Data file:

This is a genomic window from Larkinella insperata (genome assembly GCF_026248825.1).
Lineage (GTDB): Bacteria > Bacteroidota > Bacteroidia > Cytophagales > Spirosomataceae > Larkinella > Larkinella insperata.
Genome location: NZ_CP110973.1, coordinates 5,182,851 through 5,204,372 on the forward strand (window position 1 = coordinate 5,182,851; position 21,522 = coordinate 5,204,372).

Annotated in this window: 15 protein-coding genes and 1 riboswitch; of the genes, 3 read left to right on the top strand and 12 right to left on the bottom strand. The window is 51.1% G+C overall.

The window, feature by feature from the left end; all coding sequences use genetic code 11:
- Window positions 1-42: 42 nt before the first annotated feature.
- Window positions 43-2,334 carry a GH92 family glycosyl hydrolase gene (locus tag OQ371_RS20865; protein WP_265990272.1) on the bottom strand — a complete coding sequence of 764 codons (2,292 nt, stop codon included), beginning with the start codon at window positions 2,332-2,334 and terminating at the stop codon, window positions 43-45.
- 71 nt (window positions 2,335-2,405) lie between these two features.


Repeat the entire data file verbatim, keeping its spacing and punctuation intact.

This is a genomic window from Larkinella insperata (genome assembly GCF_026248825.1).
Lineage (GTDB): Bacteria > Bacteroidota > Bacteroidia > Cytophagales > Spirosomataceae > Larkinella > Larkinella insperata.
Genome location: NZ_CP110973.1, coordinates 5,182,851 through 5,204,372 on the forward strand (window position 1 = coordinate 5,182,851; position 21,522 = coordinate 5,204,372).

Annotated in this window: 15 protein-coding genes and 1 riboswitch; of the genes, 3 read left to right on the top strand and 12 right to left on the bottom strand. The window is 51.1% G+C overall.

The window, feature by feature from the left end; all coding sequences use genetic code 11:
- Window positions 1-42: 42 nt before the first annotated feature.
- Window positions 43-2,334 carry a GH92 family glycosyl hydrolase gene (locus tag OQ371_RS20865; protein WP_265990272.1) on the bottom strand — a complete coding sequence of 764 codons (2,292 nt, stop codon included), beginning with the start codon at window positions 2,332-2,334 and terminating at the stop codon, window positions 43-45.
- 71 nt (window positions 2,335-2,405) lie between these two features.